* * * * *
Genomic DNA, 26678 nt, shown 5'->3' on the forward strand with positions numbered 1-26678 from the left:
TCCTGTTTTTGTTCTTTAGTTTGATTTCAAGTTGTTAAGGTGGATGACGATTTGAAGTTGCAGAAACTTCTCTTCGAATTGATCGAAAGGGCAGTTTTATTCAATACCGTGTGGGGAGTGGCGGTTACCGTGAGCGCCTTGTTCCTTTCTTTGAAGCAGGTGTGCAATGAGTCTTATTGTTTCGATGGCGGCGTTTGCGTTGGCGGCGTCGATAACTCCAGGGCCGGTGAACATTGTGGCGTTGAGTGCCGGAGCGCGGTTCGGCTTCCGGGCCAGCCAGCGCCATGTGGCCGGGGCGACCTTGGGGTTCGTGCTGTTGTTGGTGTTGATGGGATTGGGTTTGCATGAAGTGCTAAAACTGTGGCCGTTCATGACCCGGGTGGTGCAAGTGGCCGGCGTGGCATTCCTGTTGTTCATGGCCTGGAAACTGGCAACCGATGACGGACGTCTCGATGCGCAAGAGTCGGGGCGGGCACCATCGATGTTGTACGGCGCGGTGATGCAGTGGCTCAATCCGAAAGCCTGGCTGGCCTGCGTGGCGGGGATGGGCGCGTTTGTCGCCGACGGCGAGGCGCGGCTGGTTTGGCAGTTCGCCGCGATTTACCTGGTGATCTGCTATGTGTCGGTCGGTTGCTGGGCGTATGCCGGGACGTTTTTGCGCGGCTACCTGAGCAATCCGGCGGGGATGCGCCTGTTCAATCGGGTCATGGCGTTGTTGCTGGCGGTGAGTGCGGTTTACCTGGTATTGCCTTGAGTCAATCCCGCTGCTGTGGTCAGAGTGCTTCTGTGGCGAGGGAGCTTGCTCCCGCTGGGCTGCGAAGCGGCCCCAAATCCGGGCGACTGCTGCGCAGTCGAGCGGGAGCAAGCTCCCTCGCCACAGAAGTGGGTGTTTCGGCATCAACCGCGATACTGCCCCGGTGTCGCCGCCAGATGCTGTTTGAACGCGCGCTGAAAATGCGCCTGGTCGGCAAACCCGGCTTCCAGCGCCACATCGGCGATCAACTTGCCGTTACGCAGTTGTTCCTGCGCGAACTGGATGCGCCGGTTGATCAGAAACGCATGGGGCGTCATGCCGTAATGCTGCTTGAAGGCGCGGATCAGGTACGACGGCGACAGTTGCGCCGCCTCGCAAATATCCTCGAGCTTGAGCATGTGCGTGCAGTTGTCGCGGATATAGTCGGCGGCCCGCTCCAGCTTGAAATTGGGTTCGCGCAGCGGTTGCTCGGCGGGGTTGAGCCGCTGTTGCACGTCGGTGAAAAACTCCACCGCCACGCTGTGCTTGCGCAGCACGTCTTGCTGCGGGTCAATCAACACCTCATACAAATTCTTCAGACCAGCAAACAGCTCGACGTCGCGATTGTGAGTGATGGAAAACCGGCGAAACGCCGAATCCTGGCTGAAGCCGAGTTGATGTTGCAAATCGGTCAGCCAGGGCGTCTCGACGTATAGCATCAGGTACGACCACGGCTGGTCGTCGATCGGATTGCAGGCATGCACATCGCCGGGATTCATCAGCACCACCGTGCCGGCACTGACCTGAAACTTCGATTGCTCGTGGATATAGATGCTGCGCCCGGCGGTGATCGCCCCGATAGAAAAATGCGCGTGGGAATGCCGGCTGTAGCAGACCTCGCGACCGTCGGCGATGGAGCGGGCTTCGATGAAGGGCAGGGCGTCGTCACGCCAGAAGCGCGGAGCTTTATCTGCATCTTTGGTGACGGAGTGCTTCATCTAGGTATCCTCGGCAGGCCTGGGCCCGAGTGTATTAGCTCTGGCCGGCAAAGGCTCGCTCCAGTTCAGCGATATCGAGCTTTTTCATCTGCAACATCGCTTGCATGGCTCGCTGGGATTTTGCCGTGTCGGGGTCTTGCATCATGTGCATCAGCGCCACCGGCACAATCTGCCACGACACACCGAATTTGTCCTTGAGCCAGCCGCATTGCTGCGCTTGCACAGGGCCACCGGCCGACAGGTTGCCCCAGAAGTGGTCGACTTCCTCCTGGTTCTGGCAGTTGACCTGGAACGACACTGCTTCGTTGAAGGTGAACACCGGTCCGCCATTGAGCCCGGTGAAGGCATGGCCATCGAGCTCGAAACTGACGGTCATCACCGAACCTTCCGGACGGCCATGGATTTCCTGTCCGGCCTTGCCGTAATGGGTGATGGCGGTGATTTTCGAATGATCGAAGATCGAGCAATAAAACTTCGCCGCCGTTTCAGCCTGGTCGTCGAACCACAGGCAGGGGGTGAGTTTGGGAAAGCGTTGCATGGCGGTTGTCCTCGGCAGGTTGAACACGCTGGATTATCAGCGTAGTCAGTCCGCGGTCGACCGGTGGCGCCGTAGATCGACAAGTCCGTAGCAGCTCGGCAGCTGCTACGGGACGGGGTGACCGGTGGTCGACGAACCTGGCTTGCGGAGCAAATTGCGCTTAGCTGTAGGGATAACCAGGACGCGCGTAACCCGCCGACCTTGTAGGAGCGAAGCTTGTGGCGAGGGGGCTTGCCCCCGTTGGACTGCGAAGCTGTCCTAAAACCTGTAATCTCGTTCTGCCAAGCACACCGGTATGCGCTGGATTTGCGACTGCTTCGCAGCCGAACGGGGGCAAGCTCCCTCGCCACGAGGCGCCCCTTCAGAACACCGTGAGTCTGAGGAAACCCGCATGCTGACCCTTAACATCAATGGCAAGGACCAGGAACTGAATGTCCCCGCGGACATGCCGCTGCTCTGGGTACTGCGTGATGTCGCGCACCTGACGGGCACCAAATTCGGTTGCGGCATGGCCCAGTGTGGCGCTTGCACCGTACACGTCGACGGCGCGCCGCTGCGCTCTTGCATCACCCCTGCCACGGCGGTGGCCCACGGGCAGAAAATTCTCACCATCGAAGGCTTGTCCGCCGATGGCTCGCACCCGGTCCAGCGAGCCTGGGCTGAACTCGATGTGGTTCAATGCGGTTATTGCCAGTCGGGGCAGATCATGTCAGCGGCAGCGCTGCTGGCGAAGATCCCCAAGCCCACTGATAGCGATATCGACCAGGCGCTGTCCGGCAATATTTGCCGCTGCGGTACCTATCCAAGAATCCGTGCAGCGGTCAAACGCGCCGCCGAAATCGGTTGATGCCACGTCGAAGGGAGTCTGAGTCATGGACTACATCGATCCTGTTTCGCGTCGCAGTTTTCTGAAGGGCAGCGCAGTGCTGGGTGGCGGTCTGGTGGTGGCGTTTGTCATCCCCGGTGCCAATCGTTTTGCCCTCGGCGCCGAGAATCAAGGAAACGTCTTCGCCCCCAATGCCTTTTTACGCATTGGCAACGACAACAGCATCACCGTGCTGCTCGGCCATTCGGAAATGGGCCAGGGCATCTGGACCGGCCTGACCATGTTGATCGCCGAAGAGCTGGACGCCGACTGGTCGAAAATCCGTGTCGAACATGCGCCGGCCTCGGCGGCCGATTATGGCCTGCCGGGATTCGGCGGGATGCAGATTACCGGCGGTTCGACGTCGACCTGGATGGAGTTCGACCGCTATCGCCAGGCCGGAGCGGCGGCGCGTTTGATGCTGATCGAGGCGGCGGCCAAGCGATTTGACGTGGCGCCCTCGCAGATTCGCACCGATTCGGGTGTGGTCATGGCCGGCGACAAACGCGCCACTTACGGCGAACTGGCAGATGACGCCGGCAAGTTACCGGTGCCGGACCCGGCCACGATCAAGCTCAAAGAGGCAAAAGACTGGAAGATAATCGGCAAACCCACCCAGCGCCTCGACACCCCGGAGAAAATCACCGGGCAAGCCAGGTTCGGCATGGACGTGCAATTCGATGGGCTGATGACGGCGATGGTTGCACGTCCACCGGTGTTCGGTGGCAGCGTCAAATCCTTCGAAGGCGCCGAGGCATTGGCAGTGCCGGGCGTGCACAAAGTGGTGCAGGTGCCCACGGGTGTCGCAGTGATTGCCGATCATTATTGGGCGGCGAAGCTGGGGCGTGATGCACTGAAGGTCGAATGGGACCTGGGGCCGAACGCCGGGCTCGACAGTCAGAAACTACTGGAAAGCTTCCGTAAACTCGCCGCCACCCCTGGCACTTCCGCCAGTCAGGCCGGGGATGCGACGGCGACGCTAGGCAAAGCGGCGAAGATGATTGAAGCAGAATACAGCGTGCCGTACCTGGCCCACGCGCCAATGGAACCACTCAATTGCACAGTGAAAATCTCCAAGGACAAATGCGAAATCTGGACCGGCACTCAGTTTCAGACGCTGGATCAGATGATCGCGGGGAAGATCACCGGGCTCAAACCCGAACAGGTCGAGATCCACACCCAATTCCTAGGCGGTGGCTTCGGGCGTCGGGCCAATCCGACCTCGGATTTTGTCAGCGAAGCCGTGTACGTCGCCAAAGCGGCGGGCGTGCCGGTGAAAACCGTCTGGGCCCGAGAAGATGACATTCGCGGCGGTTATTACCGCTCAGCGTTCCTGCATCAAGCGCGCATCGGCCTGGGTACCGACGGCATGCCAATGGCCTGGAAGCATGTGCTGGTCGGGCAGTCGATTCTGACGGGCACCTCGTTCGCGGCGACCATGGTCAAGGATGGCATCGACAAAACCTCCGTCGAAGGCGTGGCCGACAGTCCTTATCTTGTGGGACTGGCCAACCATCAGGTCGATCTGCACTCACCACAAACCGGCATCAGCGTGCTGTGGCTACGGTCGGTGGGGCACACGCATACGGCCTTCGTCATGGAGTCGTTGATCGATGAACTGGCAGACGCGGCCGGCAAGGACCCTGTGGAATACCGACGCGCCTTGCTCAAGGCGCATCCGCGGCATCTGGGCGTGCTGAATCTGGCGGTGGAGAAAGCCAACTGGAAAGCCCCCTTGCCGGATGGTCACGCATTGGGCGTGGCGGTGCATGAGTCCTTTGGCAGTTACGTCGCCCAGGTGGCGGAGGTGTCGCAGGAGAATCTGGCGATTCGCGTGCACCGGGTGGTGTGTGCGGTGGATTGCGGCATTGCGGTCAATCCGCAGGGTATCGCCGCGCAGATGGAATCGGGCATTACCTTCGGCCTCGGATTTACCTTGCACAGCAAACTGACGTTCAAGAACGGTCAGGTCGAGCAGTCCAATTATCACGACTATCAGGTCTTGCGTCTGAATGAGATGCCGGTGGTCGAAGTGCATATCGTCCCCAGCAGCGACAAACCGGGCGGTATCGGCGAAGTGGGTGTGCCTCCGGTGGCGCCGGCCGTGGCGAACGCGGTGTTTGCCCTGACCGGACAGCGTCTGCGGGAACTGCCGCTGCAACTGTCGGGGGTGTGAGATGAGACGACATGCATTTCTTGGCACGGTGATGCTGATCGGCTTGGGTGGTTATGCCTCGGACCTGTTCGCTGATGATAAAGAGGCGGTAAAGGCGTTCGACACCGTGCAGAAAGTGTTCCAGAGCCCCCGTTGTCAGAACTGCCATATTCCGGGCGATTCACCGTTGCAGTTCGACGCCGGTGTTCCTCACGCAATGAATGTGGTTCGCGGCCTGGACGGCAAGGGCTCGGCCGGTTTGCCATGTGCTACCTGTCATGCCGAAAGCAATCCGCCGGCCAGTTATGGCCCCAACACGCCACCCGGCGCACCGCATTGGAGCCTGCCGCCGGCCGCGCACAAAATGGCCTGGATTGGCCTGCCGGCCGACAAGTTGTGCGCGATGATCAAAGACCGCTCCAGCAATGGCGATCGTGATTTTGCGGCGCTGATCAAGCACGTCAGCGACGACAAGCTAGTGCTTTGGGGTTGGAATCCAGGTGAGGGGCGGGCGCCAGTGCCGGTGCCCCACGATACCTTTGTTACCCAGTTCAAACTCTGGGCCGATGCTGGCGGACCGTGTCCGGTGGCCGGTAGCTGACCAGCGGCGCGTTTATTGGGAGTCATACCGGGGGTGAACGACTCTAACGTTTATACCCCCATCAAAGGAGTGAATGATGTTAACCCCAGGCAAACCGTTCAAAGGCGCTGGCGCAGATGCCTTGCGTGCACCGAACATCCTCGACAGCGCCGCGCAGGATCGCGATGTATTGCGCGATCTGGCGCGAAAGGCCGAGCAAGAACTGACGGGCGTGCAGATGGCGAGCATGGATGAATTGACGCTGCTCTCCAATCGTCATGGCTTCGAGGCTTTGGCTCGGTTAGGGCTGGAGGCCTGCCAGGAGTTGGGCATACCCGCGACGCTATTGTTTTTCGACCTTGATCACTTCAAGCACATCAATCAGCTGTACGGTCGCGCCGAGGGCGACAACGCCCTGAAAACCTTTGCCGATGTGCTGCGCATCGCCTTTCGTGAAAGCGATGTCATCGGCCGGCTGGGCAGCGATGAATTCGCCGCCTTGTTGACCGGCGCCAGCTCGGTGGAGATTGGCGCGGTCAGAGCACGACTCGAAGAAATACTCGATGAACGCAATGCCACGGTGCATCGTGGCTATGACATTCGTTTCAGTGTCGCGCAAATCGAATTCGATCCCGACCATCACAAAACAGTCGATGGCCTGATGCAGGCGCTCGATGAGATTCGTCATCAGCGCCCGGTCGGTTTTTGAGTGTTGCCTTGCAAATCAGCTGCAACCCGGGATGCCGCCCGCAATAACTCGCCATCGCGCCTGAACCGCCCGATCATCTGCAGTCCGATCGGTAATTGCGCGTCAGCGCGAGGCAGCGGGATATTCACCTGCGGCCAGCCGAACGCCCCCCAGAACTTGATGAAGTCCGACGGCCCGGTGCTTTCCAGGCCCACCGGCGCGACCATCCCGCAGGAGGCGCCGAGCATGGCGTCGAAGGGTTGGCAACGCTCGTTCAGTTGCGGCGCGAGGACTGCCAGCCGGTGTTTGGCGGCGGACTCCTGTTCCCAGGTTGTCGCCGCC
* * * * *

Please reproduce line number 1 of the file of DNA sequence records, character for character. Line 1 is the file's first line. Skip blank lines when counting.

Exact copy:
Genomic DNA, 26678 nt, shown 5'->3' on the forward strand with positions numbered 1-26678 from the left: